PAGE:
Unit Deputy Director Professor Peter Magill commented “Paul is an independent early-career scientist of the highest calibre. This award is a fitting acknowledgement of Paul’s exceptional productivity in research as well as his leadership and mentoring.”
- Unit6 Jul 2016
Congratulations to three members of the MRC Brain Network Dynamics Unit who have been honoured with prestigious awards at this year’s Forum of the Federation of European Neuroscience Societies (FENS), Europe’s pre-eminent neuroscience meeting.
Dr Linda Katona has been awarded the FENS-KAVLI Network of Excellence Ph.D. Thesis Prize for 2016. The Prize is awarded every second year, after an open competition held across Europe, to a single neuroscientist for his/her outstanding doctoral thesis in any domain of neuroscience.
Unit Programme Leader Dr David Dupret has been elected a 2016-2020 Scholar of the FENS-KAVLI Network of Excellence. Membership of the Network of Excellence is awarded to a handful of independent early-career neuroscientists every 2 years, and is reserved for those considered to be the most talented researchers among their peers. Read more here.
And last, but certainly not least…
Associate Unit member Professor Paul Bolam has been named the 2016 Dana/EDAB Neuroscience Outreach Champion and has thus received The David and Hillie Mahoney Award for an Individual’s Contribution to Outreach. This unique Award is given every 2 years to reward an individual who has significantly contributed to the promotion of brain awareness through continued public outreach efforts. Read more here.
Unit Director Professor Peter Brown commented “These three distinctions are so well deserved and, taken together, are a clear reflection of the wealth of exemplary talent and career support present at all levels of the Unit. Surely, a record haul and ‘hat trick’ for any single institution!”
- Unit5 Jul 2016
We are delighted to announce that Unit Programme Leader Dr David Dupret has been named a 2016-2020 Scholar of The FENS-KAVLI Network of Excellence.
The Network of Excellence, established in 2014 as a collaboration between the Federation of European Neuroscience Societies (FENS) and the Kavli Foundation, is a prestigious grouping of around 30 outstanding early-career neuroscientists. Membership of the Network is awarded to a handful of individuals every 2 years after an open competition held across Europe, and is reserved for those considered to be the most talented neuroscience researchers among their peers. The broad aim of the Network is to shape the future of neuroscience in Europe and beyond, through providing opportunities for young scientists, influencing science policy, and facilitating the exchange between science and society.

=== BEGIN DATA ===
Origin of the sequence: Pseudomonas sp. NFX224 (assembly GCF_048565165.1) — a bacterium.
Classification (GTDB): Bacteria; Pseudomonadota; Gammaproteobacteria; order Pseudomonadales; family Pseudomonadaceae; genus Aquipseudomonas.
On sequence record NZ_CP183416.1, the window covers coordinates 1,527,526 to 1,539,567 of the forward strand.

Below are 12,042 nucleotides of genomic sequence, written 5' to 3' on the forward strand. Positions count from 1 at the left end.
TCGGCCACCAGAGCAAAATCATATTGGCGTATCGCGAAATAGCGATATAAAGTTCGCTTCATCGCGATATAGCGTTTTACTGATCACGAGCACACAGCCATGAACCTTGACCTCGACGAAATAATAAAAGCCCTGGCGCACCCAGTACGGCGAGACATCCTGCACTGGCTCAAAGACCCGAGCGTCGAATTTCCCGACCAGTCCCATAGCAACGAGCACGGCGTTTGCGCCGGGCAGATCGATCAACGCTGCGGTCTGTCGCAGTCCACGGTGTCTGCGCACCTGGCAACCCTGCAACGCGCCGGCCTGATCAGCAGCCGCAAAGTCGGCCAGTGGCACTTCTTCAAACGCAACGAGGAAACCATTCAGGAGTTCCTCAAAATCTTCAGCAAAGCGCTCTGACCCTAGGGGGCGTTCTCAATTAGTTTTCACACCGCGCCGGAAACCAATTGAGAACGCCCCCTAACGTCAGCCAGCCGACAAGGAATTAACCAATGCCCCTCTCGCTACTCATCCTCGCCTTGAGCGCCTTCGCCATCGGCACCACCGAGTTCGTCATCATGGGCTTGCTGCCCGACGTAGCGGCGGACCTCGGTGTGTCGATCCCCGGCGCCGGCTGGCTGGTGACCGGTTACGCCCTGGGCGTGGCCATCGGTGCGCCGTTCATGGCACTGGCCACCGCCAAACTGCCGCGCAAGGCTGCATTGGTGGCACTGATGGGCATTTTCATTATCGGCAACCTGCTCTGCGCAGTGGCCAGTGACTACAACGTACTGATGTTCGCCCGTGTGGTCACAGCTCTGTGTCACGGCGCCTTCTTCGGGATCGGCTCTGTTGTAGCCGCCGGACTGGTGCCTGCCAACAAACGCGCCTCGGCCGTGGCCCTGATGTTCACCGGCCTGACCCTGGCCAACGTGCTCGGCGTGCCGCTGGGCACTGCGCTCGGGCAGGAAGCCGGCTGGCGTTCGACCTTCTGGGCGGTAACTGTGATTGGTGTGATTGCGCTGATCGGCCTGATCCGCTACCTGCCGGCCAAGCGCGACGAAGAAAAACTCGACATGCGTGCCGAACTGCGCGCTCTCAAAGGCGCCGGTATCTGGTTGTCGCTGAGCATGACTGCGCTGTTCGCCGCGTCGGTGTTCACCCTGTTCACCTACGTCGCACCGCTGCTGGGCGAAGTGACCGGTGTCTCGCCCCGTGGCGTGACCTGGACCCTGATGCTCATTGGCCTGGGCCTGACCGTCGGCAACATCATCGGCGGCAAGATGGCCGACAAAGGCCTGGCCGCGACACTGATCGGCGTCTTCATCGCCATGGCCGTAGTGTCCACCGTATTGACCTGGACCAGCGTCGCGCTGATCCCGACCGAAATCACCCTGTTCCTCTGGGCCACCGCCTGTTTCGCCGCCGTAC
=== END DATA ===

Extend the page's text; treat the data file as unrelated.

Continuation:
David officially joined the FENS-KAVLI Network of Excellence during this week's FENS Forum of Neurosciences, Europe’s pre-eminent neuroscience meeting.
Unit Director Professor Peter Brown commented “The Unit is thrilled that David has been elected to the membership of this highly-esteemed network. It is a timely recognition of David’s exceptional abilities and vision, as well as of his track record in delivering world-class science and mentoring.”Related Group :
- Unit4 Jul 2016
We are delighted to announce that Associate Unit member Professor Paul Bolam has been named the Dana/EDAB Neuroscience Outreach Champion, also known as The David and Hillie Mahoney Award for an Individual’s Contribution to Outreach, for 2016.
The Award is given every 2 years, after an open competition held across Europe, to reward an individual who has significantly contributed to the promotion of brain awareness through continued public outreach efforts. The Award is sponsored by the Dana Foundation and the European Dana Alliance for the Brain (EDAB) in collaboration with the Federation of European Neuroscience Societies (FENS). Paul received his Award at a ceremony held today in Copenhagen at the FENS Forum of Neurosciences, Europe’s pre-eminent neuroscience meeting.
Unit Deputy Director Professor Peter Magill commented “The Unit is thrilled to have led the successful nomination of Paul for this unique and highly prestigious Award. It is a fitting recognition of Paul’s selfless service in fostering public engagement activities of the highest quality for more than 20 years. Paul is a fantastic mentor and role model, and his sustained commitment to neuroscience outreach has been inspirational for us as we collectively deliver the Unit’s bespoke contribution to this vital aspect of modern science. Paul is an Outreach Champion in every sense.”
Professor Monica di Luca, FENS President, presented the Award and commented “Paul Bolam is not only a first-class neuroscientist, but also a passionate advocate for helping people understand the ageing brain."
- Unit23 Jun 2016
On 22nd June, the MRC Brain Network Dynamics Unit welcomed 25 pupils and teachers from state-funded schools in the London area who are enrolled with Generating Genius, a charitable organisation that supports talented young people from disadvantaged backgrounds to realise their potential in STEM (science, technology, engineering and maths).
The open day for Generating Genius was one of many public engagement events led by the Medical Research Council and held across the country from 18th-26th June 2016 as part of the MRC Festival of Medical Research.
During the visit, small groups of pupils talked informally with Unit members about key concepts and challenges in brain research, as well as what it is like being a scientist. Special emphasis was placed on giving pupils the opportunity to try some ‘hands on’ science and to see real working laboratories and instruments for themselves.
The visit began with an open and interactive discussion of when, how and why animals are used in medical research. Activities were then coordinated around 4 ‘knowledge stations’, at which pupils could experience some of the Unit’s core research themes, including human brain stimulation, the electrical activity of nerve cells, microscopy in neuroscience, the nerve cell networks of memory, and the brain in health and Parkinson’s disease. The visit ended with a feedback session, and pupils were given souvenirs to take home.
Unit scientist Dr Natalie Doig, winner of the 2016 Director’s Award for Public Engagement, commented, “What a great day! It was fantastic to see the school pupils enjoying the experience as well as seeing all the Unit students and staff getting involved.”Related Group :